Up to 30% of people in North America experience gastroesophageal reflux disease or GERD. They deal with uncomfortable symptoms, including burning sensations in the chest and throat, chest pains, and trouble after eating certain foods.
One cause of digestion trouble is acid reflux, which occurs when the lower part of the esophagus fails to function properly. More and more research supports the idea that modifying your diet can help lessen acid reflux symptoms. These simple food changes could go a long way to easing your discomfort.
A 2018 scientific review in Gut and Liver noted that obesity is a significant risk factor for acid reflux. This article mentions a large study in which women who lowered their BMI also experienced a 40% reduction in acid reflux symptoms.
Including leafy green vegetables such as spinach, kale, collards, and lettuce in an acid reflux diet can add volume, nutrients, and fiber to meals. These foods promote satiety and even help burn fat. Some people with GERD may better tolerate these vegetables cooked, as raw salads may aggravate the heartburn.
Fermented vegetables such as sauerkraut and kimchi are zesty sources of probiotics that enhance gut health. Research suggests that probiotics can help prevent regurgitation and strengthen the stomach lining. Fermented vegetables can help restore balance to the intestinal flora.
Fermenting at home is quite easy and a good way to ensure that the food is free of undesirable additives, which could destroy the beneficial probiotics.
The microbiome within the gastrointestinal tract requires a delicate balance. When the population of beneficial bacteria is low and harmful bacteria are thriving, a slew of health issues, including acid reflux, may result.
A 2017 study in Microorganisms observed that fermented dairy products provide an infusion of microbes (friendly bacteria) that can boost gut health. Look for products that do not contain added sugars or artificial sweeteners.
Honey makes a sweet and healthy addition to an acid reflux diet. It has been a natural source of relief for thousands of years, and research attests to its manifold health benefits. It is another source of antioxidants and anti-inflammation compounds.
With its high density, honey can stick to the esophagus and coat the mucous membrane in the digestive tract to soothe and help heal tissues.
Bone broths are flavorful and loaded with dozens of nutrients that help strengthen the digestive tract. Boiling and simmering bones releases proteins (including collagen), trace minerals, and other nutrients in easily digestible forms. These compounds enhance the growth of beneficial bacteria in the gut and help build the lining of the digestive tract.
A Clinical and Experimental Gastroenterology study reported that gelatin and tannic acid in bone broth have remarkable antioxidant, antibacterial, and anti-inflammatory properties. To obtain genuine bone broth without additives, make it at home or use protein powder made from bones that are free of hormones and antibiotics. Adding vegetables such as garlic, onions, celery, and carrots can boost the nutritive benefits of bone broth for acid reflux relief.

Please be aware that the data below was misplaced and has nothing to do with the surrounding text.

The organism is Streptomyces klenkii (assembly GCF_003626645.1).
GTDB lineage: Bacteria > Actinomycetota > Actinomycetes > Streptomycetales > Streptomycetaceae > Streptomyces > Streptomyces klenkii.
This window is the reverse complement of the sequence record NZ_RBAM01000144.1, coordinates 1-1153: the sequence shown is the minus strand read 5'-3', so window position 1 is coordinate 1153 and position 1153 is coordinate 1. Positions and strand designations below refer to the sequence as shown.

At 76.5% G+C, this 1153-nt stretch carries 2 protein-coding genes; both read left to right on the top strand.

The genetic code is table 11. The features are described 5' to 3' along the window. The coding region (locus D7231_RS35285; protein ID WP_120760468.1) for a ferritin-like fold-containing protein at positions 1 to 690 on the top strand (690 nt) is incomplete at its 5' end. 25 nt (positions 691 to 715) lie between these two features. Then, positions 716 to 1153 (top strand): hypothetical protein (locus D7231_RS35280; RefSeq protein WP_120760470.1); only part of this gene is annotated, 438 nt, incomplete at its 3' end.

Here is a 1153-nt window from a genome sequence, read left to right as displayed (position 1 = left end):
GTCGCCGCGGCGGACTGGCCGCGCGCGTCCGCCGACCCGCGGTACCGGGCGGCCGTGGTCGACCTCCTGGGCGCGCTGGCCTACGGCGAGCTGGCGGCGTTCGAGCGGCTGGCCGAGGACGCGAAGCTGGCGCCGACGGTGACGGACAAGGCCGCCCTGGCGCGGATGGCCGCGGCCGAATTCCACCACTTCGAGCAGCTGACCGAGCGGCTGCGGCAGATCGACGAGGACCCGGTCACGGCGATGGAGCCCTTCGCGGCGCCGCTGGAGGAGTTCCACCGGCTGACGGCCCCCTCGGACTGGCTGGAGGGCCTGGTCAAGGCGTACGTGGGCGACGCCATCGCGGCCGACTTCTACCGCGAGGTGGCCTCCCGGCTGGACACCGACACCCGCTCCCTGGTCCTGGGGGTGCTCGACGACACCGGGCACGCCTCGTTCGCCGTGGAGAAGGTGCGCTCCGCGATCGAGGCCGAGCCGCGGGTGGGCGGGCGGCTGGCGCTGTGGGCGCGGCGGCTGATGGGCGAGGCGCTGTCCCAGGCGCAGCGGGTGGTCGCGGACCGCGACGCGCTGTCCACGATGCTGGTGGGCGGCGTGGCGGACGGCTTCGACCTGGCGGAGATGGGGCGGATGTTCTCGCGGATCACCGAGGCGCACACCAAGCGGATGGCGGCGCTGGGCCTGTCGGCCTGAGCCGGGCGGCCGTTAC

H. pylori is the most prevalent pathogenic bacteria in humans, often present in the esophagus and stomach. This microbe inhibits stomach acid secretion and is linked to acid reflux and other digestive symptoms.
Coconut oil is a healthy fat with antibacterial and antimicrobial properties. A few small studies suggest that lauric acid in coconut oil can help reduce H. pylori overgrowth, while also soothing the gut and healing esophageal damage. Caution: use coconut and other oils in small quantities, as too much fat and fatty foods can actually aggravate GERD.
Inflammation in the esophagus is a prevalent characteristic of acid reflux. Ginger is a rich source of antioxidants and other phenolic compounds that curb inflammation and digestive upset. The spice also helps curtail nausea and muscle pain.
Research on ginger for acid reflux is limited. However, the plant has been an integral ingredient in folk medicine around the world since ancient times, and many nutritionists recommend ginger in various forms for relief. Moderation is crucial, however, as overconsumption may exacerbate symptoms. Dried ginger and fermented ginger is often better tolerated than raw ginger.
Turmeric, a spice related to ginger, is famous for its bioactive compound curcumin. Clinical studies indicate that this powerful nutrient has antioxidant, antimicrobial, and anti-inflammatory properties that prevent acid reflux and help mitigate its impact on the body.
Research also shows that curcumin can protect the stomach lining from the side effects of painkillers.
Consuming an acid to counteract acid reflux may seem contradictory, but the condition often results from low levels of stomach acid. Apple cider vinegar contains an abundance of enzymes and probiotics that help balance stomach acid and relieve acid reflux symptoms.
Use apple cider vinegar cautiously, as some people may benefit from it, while others may experience symptom aggravation. Start with one teaspoon of ACV to eight ounces of water and drink just before meals for best results. Gradually, you may be able to increase the dose to one or two tablespoons a day.
Ancient Egyptians used aloe vera topically and orally for various ailments. With its generous load of amino acids, vitamins, and minerals, the juice of the plant can provide relief for a plethora of health conditions.
Aloe vera juice can reduce inflammation to calm an irritated esophagus. One study found that aloe vera syrup can help reduce the frequency of GERD symptoms, and is safe, with no adverse events reported.
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